Dismiss Notice
Join Physics Forums Today!
The friendliest, high quality science and math community on the planet! Everyone who loves science is here!

Homework Help: Hooke's Law and Simple Harmonic Motion

  1. Dec 11, 2004 #1
    We did an experiment with a vertical spring-mass system. Here is an example of data collected:
    Mass------------T (period)
    200 g-----------.3 s
    400g------------.5 s

    My question is why does the period increase as the mass increases?

    I know that the amp. and T are independent of each other, but how do you show this mathematically? I now it’s easy to show visually, but are there any ties in deriving this, along with the relationship that T = 1/sqrt(x)?

    Then, my teacher mentioned some of the following derivisions. I understand a majority of it, but I don’t know how these two parts directly correspond with each other. Does this look familiar to anyone? I don’t quite follow the M_efficiency line, but I do get the calculus.
    1st Part
    F = -kx, where T = 2*pi*sqrt(M/k) and Mg = kL (L=x)
    M*[(d^2*x)/(dt^2)] = -(k/M)x (second derivative)
    (d^2*x)/(dt^2) = -w^2*x, where w (or omega) = 2*pi*f
    x(t) = Asin(wt + phi)
    This is to show that T is proportional to k, I guess.



    2nd Part
    M_efficiency = M + (M_spring/3)

    k_spring = (1/2) integrate(dx/dt)^2 dm

    Proportion
    v/L = (dx/dt)/x
    mass density p = dm/dx, where p = M_spring/L, where L is length
    k_spring = (1/2)*definite integral(xv/L)^2 pdx L to 0
    k_spring = ½*[(pL^3v^2)/(3L^2)] = ½*(M_spring/3)v^2

    and somehow KE = ½[M + (M_spring/3)]*v^2. How do you get to this point?

    Thanks for ANY help.
     
  2. jcsd
  3. Dec 11, 2004 #2
    I dont know about M efficiency or whatever.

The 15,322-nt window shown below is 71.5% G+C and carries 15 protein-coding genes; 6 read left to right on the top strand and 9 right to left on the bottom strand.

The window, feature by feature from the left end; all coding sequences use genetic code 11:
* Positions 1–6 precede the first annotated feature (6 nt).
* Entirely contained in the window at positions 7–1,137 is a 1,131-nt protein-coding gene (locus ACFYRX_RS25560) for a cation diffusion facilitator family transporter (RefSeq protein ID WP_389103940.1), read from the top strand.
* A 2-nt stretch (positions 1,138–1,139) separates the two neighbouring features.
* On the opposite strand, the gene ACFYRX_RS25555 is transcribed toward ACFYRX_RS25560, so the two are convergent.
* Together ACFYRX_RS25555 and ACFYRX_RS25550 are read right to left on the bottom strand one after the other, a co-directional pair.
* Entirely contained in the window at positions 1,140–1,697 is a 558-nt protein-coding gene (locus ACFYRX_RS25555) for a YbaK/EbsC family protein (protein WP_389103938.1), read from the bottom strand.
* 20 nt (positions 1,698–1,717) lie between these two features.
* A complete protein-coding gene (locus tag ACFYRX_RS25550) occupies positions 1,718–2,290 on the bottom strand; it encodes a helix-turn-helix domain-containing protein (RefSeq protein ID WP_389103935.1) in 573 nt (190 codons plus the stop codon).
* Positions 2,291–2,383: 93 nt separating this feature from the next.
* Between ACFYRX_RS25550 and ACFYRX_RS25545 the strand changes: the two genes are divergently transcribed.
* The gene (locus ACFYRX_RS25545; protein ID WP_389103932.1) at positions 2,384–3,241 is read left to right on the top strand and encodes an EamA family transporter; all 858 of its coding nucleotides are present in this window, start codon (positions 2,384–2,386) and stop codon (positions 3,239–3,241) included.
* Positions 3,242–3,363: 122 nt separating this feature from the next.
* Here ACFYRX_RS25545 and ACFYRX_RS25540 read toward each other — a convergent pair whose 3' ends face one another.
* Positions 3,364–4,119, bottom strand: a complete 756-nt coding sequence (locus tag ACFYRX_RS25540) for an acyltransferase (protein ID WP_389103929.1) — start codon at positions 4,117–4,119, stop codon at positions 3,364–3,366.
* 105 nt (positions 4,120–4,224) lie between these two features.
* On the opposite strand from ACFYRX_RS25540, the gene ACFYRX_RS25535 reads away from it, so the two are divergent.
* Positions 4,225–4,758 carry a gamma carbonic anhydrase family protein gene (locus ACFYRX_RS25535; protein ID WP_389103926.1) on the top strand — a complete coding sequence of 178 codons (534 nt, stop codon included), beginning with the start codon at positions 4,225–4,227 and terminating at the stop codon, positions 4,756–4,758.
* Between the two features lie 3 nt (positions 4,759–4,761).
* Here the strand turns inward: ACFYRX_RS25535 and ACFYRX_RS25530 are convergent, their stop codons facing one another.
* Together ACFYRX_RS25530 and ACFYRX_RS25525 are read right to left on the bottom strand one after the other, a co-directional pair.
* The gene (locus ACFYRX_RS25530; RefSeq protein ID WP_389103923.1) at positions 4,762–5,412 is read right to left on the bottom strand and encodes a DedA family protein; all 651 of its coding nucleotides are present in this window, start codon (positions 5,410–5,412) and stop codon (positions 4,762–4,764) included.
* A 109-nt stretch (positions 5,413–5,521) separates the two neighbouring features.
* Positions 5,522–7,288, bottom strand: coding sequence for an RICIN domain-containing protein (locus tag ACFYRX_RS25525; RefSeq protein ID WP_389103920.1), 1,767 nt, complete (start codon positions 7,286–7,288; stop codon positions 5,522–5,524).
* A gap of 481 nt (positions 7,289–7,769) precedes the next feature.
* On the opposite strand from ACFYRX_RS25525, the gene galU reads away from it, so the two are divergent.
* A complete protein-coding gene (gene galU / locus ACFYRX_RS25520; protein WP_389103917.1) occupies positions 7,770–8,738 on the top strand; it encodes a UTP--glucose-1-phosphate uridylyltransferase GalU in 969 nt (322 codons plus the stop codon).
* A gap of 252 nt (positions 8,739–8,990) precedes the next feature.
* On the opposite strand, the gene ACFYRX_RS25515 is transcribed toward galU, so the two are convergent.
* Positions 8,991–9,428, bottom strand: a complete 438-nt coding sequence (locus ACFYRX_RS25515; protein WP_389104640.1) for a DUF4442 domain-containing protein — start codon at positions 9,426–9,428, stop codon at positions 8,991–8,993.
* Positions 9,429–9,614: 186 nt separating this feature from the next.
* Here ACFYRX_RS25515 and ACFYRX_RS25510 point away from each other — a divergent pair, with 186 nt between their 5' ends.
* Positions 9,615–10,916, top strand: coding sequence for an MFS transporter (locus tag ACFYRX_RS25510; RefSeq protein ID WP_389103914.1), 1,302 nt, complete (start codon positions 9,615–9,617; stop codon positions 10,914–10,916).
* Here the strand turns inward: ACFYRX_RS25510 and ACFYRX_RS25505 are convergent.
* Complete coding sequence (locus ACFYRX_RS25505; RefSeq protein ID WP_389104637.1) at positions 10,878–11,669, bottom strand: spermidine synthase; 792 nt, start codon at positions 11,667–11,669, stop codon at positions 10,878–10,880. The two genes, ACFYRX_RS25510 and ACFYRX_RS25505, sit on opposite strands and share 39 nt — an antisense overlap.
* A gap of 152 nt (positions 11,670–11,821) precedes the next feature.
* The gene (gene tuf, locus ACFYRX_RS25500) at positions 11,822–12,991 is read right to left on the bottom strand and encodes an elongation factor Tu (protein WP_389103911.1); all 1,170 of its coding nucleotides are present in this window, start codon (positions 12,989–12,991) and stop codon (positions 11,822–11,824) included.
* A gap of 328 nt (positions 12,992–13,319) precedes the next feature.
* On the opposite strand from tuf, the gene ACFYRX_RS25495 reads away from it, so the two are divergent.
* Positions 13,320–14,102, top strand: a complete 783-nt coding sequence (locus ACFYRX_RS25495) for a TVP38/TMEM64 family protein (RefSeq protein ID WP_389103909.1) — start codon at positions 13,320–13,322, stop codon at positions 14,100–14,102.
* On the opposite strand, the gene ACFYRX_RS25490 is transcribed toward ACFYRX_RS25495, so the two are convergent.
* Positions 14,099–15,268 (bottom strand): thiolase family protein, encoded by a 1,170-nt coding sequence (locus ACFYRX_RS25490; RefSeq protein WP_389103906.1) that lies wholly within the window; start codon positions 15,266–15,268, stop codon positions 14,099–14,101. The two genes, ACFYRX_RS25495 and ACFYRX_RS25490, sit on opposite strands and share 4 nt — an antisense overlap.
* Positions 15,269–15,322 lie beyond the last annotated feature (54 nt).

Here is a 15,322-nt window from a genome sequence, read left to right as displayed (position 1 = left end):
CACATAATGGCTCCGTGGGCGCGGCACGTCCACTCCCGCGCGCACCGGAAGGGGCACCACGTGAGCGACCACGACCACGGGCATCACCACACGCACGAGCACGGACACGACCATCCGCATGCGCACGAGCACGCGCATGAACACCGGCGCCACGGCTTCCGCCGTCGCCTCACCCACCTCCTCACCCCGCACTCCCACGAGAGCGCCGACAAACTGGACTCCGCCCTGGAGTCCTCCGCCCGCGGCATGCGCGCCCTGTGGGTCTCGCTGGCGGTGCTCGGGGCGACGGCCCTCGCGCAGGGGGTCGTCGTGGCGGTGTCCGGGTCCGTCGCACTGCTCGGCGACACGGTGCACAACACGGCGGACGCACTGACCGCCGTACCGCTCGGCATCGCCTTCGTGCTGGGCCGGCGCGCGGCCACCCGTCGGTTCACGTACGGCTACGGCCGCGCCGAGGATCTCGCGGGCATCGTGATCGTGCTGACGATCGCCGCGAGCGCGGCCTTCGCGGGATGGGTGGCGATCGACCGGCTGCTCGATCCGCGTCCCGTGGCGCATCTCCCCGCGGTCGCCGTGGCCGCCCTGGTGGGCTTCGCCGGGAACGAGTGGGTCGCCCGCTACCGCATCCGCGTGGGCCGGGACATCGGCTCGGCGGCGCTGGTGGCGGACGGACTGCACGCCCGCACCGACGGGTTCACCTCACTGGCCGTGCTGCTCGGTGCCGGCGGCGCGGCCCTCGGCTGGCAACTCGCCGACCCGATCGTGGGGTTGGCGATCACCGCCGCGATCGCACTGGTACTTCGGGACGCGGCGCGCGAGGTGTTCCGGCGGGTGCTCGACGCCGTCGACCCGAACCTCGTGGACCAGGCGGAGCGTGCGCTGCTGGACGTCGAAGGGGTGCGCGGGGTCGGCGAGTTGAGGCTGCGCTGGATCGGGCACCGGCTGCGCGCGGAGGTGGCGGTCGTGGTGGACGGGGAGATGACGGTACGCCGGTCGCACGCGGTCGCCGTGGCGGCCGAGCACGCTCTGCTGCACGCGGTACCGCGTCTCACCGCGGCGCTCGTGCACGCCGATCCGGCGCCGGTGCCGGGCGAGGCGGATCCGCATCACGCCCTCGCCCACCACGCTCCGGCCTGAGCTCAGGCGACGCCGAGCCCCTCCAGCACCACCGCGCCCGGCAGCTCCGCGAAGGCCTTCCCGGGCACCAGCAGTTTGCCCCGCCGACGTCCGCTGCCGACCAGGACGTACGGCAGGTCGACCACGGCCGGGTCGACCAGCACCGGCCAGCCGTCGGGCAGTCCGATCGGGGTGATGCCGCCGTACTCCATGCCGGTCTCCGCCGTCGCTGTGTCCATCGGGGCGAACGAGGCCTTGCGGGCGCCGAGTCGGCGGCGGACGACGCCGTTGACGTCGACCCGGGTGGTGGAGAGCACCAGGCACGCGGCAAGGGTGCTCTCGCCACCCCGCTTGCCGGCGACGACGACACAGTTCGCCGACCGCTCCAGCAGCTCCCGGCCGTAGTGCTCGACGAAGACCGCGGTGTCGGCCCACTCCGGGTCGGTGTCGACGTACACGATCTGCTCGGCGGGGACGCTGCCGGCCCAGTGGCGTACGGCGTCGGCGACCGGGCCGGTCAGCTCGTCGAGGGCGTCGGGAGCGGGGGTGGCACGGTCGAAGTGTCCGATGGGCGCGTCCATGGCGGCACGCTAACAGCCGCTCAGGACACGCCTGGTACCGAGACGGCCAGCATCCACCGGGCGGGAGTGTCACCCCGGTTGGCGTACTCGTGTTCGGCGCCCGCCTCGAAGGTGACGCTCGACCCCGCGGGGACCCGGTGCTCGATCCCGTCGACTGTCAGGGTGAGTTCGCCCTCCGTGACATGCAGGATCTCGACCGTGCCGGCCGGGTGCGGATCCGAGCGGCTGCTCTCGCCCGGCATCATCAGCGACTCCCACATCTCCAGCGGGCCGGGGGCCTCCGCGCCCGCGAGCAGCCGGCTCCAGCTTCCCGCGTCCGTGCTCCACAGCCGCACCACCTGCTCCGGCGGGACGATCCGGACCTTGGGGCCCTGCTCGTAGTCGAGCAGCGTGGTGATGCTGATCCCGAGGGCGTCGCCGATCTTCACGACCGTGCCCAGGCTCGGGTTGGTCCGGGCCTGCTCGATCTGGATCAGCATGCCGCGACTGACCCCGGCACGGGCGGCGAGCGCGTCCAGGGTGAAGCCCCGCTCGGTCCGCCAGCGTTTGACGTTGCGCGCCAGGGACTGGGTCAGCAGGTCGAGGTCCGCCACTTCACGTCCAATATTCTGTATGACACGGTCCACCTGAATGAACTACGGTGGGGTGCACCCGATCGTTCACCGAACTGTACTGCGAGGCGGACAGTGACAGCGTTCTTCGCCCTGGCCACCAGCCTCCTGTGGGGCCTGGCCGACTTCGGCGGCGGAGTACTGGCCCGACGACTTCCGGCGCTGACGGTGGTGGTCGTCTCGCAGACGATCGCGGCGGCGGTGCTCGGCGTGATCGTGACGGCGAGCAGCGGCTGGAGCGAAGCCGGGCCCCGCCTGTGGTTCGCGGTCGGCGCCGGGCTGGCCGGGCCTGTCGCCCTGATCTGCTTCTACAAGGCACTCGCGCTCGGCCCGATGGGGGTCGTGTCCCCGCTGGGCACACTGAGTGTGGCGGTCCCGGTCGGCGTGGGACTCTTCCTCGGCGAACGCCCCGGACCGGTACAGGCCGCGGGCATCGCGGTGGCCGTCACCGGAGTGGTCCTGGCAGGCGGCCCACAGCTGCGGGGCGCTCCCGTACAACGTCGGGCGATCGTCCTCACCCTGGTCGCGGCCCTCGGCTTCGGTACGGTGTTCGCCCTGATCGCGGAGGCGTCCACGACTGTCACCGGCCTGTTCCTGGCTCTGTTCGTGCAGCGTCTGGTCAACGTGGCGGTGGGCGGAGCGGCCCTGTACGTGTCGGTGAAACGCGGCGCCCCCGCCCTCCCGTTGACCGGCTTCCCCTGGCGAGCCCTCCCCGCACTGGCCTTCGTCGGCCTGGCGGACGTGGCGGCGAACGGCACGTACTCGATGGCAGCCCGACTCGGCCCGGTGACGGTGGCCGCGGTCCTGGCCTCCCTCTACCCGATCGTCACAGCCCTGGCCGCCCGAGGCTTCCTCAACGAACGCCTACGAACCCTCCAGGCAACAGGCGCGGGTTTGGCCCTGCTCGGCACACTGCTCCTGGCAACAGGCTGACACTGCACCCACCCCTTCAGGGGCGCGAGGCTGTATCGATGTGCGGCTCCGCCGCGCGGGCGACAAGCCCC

But the period proportional to the mass is pretty simple to explain.

    [tex]
    F = m\ddot{x} = -kx
    [/tex]

    ...

    [tex]
    \ddot{x} + \frac{k}{m}x = 0\ \ \ \ (1)
    [/tex]

    now you know that x itself is a function and can be modelled as:

    [tex]
    x = A \cos ( \omega t + \phi )
    [/tex]

    taking the first derivative gives you:

    [tex]
    \dot{x} = -A\omega \cos ( \omega t + \phi )
    [/tex]

    the second derivative gives you:

    [tex]
    \ddot{x} = -A\omega ^2 cos ( \omega t + \phi )
    [/tex]

    notice that's also equal to:

    [tex]
    \ddot{x} = - \omega ^2 x
    [/tex]

    substituting this in equation (1) gives you:

    [tex]
    -\omega ^2x + \frac{k}{m}x = 0
    [/tex]

    Solving for omega gives you

    [tex]
    \omega = \sqrt{\frac{k}{m}}
    [/tex]

    so the period will equal to:

    [tex]
    T = 2\pi \sqrt{\frac{m}{k}}
    [/tex]
     
  4. Dec 12, 2004 #3
    Should be [tex]\dot{x} = -A\omega \sin (\omega t + \phi)[/tex].
     
  5. Dec 12, 2004 #4
    Could you explain the first line before Equation 1? How did you get from that line to Equ(1)?

    Thanks.
     
  6. Dec 12, 2004 #5

    Pyrrhus

    User Avatar
    Homework Helper

    He got that line by simply applying Newton's 2nd Law (For Constant Mass).

    [tex] \sum_{i=1}^{n} \vec{F}_{i} = m \vec{a} [/tex]
     
  7. Dec 12, 2004 #6
    Is there a relationship between displacement and period? How do I go about showing this mathematically?

    Thanks.
     
Share this great discussion with others via Reddit, Google+, Twitter, or Facebook